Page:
The budget and the markets: The pain is already in the price

The budget and the markets: The pain is already in the price

The reaction of the markets to the budget depends entirely on whether it measures up to expectations. To be sure, there are a whole lot of items whose excise or customs duties will be tinkered with, and that will affect individual stocks. But, for the market as a whole, the big concerns are overall changes in taxation and the fiscal deficit.

But there are times when the fiscal deficit matters a lot for the markets. One of them was in 2009-10, when a larger deficit helped prop up growth at a time of crisis. It also matters now, when the fiscal deficit threatens to crowd out private sector investments.

The logic is simple—if the government borrows too much, it raises interest rates and this leads to a reassessment of the investment plans of the private sector. This hurts growth, leading to lower growth in corporate earnings, which in turn affects the markets.

Consider what happened to the fiscal deficit in the current fiscal year. In spite of receiving a windfall from the sale of spectrum, all that happened was that the government trimmed its borrowing programme only slightly. So a huge amount of money went out of the system in addition to the budgeted government borrowing, leading to the liquidity crunch we’re seeing today.

Everyone has pointed to the fact that government spending has been tardy, and that is the reason for the lack of liquidity. While that is true, the crux of the matter is that the government should have scaled back its borrowing programme once it received the funds from the spectrum auction. Instead, it chose to ramp up spending plans, thus leading to a jump in bank deposit and lending rates.

Currently, State Bank of India term deposit interest rates range from 8.25% to 8.5% for the three-five year period. Many banks pay interest rates of 9%. According to Reserve Bank of India (RBI) data, interest rates on deposits of three-to-five years maturity ranged from 7.5% to 9% in 2007-08.

The point is that interest rates are already at levels seen at the very top of the business cycle. Under these circumstances, the government must curtail its fiscal deficit if it is not to crowd out private investment.

One reason why the boom of 2003-07 lasted so long was because the government pruned its fiscal deficit drastically during that time. The deficit fell from 5.91% of gross domestic product (GDP) in 2002-03 to 2.56% of GDP in 2007-08. Lower government borrowing led to less upward pressure on interest rates, allowing strong growth in the private sector. The reason why interest rates are high currently although growth is not so strong is simply because of the high fiscal deficit.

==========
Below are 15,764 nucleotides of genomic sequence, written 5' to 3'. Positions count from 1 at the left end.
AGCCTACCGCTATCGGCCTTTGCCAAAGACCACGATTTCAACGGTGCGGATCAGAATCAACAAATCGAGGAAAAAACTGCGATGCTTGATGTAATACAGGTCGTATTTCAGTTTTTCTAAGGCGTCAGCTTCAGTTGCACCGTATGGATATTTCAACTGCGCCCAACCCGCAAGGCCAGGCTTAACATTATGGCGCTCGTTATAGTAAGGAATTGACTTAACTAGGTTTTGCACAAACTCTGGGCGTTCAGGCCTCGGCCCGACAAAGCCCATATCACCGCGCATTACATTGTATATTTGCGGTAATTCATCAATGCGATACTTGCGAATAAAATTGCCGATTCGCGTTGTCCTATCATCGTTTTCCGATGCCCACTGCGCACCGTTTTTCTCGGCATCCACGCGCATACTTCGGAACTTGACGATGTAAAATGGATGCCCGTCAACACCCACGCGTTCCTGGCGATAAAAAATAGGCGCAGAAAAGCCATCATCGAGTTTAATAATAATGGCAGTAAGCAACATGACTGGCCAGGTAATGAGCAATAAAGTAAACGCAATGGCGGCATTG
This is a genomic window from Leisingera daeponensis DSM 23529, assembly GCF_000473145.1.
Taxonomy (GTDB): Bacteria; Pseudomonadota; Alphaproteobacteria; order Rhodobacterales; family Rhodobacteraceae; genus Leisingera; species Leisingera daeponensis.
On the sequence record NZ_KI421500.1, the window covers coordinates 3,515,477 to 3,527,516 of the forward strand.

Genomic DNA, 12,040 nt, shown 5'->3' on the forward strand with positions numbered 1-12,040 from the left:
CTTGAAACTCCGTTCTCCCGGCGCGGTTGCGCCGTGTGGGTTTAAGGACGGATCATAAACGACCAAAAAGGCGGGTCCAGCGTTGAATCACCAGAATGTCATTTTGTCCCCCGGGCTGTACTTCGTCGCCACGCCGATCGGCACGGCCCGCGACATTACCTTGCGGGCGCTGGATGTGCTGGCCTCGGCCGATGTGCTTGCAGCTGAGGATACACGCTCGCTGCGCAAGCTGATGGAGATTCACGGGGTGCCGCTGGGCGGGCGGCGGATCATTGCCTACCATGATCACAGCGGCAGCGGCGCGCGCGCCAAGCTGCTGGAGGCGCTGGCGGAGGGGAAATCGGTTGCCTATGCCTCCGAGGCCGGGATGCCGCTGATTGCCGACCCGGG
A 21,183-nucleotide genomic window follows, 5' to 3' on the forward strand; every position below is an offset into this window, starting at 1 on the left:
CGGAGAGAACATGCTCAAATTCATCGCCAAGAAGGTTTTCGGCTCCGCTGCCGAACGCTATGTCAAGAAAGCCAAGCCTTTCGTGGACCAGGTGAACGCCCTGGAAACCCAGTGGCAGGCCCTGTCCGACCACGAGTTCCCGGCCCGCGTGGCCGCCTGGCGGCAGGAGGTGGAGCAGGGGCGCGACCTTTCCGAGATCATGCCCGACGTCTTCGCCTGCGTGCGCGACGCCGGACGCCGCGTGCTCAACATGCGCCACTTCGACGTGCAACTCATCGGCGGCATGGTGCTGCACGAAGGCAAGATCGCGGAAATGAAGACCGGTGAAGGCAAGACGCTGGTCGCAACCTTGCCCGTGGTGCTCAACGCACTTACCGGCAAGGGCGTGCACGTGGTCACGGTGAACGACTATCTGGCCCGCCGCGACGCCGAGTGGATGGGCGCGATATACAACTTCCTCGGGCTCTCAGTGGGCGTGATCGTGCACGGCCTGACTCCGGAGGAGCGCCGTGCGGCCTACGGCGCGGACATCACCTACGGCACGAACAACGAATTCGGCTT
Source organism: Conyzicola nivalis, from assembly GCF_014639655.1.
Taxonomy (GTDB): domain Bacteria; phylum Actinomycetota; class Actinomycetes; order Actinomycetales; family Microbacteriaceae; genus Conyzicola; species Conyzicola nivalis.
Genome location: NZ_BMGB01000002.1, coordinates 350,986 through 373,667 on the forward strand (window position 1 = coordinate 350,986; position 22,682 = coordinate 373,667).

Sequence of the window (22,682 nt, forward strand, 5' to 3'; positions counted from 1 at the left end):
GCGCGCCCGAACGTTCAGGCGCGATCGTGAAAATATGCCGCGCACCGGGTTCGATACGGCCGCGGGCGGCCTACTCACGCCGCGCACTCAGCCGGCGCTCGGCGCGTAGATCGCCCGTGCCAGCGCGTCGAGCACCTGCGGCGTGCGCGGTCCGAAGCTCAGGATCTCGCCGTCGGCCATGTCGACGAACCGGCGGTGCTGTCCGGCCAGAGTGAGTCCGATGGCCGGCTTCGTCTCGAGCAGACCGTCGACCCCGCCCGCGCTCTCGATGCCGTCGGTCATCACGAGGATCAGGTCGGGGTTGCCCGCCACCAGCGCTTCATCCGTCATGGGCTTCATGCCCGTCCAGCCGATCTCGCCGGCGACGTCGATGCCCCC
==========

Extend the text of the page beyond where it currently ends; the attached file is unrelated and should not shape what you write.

The government’s fiscal problem will become even worse in the financial year that begins 1 April. It will no longer have the benefit of the windfall gains from the sale of spectrum. Growth will not be as strong as in the current year. Nor is it at all certain whether it will be able to go in for a large disinvestment programme.

But the government has indicated that it will, in terms of its road map, have a fiscal deficit of 4.8% of GDP next fiscal. Very probably, it will go in for some sleight of hand and provide lower amounts as subsidies, just as it did in the last budget.

That brings me to the other reason why the fiscal deficit is so important for the markets now. Although global growth is still not as strong as it was during 2006 and 2007, commodity prices have recovered very quickly from the crisis. The International Monetary Fund forecasts that crude oil prices will rise 13.4% this year, after a gain of 27.8% in 2010. Non-fuel commodity prices are expected to increase by 11% this year, on top of a 23% rise in 2010.

India is heavily dependent on oil imports, and any rise in oil prices hits it hard. Oil subsidies are likely to increase. Higher fiscal deficits also lead to inflation, when the output gap is low or non-existent, as it is at present. And the markets, as we are seeing, are spooked by the persistence of high inflation.

For all these reasons, a credible pruning of the fiscal deficit will be very important from the markets’ point of view. As RBI’s third-quarter review of monetary policy put it, “The real measure of fiscal consolidation lies in improving the quality of expenditure. If the government is able to commit more resources to capital expenditure, it will help deal with some of the bottlenecks that contribute to supply-side inflationary pressures."

There’s one final point. One of the reasons being given for the current sell-off is that the Indian market doesn’t deserve a premium, simply because the hopes of reform from the second tenure of the United Progressive Alliance government at the Centre have been dashed. If the government uses the budget to make some of the long-awaited announcements on reform, it might help, although even that, given the track record, may be greeted with a healthy dose of scepticism.

The good news is that the markets are very weak and little is expected from the budget. The pain is already in the price.